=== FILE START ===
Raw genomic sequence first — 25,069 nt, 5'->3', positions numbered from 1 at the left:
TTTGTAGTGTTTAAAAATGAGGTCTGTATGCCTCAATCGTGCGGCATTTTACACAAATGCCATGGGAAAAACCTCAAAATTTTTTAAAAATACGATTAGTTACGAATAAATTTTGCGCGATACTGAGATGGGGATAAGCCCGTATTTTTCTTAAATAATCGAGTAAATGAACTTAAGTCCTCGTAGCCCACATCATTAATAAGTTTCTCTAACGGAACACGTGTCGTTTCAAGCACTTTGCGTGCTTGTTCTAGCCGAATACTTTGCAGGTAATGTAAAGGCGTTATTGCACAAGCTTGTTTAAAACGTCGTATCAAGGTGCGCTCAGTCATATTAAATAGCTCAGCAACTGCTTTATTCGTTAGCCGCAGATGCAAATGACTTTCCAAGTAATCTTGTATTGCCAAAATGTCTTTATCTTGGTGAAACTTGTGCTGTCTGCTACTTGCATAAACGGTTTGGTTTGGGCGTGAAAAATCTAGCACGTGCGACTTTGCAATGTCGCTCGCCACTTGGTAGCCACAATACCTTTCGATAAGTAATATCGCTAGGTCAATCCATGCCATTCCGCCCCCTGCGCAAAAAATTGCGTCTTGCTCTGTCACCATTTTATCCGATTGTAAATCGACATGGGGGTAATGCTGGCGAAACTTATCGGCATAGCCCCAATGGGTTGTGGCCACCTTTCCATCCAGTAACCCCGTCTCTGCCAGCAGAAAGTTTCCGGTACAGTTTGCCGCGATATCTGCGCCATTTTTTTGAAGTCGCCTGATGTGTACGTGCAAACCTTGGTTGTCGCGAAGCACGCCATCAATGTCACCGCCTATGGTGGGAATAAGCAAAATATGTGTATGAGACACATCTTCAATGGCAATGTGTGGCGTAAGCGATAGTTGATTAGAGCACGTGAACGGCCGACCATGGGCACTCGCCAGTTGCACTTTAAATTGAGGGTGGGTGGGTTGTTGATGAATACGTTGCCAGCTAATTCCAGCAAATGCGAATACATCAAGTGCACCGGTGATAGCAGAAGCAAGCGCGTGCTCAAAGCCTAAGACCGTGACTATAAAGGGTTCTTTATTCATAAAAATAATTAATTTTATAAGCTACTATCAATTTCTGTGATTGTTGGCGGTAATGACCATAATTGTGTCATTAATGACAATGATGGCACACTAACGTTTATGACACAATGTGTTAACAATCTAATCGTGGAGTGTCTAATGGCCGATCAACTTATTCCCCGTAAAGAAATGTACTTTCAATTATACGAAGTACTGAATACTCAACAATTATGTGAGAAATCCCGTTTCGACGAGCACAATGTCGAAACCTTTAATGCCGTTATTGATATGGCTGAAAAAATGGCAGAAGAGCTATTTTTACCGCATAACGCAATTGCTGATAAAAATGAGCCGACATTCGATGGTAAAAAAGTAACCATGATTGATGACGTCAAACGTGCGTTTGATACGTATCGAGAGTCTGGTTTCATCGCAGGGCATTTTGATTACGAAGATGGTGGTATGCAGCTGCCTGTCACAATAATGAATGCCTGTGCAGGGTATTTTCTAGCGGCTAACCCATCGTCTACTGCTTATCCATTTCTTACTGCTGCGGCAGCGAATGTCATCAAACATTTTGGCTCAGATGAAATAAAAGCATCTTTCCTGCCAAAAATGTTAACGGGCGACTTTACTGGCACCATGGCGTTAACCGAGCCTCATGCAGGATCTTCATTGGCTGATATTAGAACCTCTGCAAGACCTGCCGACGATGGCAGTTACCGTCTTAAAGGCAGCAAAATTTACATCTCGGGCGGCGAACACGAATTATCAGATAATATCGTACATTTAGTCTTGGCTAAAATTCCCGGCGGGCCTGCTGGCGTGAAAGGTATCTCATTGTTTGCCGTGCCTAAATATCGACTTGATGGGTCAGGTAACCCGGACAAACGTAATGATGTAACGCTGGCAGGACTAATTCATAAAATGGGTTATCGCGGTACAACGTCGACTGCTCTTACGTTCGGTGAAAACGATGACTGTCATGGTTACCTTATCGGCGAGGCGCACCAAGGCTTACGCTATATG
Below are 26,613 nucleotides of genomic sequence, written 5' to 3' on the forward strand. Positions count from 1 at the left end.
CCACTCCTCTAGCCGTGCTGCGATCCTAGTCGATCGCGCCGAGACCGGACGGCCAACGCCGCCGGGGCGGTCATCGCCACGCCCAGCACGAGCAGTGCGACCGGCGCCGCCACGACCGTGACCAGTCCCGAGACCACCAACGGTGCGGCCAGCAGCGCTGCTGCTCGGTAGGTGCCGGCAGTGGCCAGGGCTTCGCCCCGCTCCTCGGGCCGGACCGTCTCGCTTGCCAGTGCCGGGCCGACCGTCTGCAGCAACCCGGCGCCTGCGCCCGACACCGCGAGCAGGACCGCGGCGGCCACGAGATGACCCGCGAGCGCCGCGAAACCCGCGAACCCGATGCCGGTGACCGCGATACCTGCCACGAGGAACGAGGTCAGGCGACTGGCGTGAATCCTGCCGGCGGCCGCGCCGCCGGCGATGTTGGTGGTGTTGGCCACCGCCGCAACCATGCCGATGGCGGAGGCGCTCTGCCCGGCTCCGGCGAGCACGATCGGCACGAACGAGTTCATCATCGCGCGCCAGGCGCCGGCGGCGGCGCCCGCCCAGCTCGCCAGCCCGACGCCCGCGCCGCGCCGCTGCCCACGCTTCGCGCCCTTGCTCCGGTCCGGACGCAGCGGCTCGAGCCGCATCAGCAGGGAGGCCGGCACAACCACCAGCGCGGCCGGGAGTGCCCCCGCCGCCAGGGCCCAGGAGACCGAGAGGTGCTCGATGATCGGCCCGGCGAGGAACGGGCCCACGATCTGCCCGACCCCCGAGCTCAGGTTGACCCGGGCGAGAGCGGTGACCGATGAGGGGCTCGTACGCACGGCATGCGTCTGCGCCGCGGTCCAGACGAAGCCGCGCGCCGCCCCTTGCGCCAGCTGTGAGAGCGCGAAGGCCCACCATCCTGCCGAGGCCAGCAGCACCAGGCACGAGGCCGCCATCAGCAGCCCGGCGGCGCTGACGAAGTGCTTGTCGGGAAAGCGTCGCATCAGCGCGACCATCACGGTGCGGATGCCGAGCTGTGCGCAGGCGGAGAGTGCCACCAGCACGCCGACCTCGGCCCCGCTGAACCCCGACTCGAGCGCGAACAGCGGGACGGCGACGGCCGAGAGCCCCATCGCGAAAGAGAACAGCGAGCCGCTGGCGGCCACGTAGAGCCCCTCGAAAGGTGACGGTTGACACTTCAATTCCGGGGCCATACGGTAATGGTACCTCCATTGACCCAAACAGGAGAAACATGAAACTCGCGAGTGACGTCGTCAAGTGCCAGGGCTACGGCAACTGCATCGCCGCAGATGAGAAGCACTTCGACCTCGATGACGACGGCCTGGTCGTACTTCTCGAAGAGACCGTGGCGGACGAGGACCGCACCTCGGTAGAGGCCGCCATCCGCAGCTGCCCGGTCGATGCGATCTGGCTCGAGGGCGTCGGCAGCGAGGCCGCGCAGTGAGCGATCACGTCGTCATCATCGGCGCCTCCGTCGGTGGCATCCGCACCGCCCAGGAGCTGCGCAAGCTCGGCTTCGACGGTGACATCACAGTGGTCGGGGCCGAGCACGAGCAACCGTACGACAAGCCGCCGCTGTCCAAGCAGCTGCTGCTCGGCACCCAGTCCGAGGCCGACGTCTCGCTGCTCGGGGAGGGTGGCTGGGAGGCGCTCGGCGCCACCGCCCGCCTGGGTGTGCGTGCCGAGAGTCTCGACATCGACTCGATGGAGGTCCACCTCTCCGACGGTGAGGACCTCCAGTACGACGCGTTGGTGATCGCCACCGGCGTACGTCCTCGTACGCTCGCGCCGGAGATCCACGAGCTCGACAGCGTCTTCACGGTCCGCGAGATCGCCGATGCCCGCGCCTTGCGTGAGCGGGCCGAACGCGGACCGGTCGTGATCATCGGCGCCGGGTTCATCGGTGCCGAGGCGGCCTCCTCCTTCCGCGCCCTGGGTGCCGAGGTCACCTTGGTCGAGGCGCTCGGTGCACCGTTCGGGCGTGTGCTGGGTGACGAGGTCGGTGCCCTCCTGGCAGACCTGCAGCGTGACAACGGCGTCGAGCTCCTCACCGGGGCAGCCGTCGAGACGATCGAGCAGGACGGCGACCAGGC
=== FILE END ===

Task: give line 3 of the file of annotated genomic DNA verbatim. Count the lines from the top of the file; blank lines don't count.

Below are 26,613 nucleotides of genomic sequence, written 5' to 3' on the forward strand. Positions count from 1 at the left end.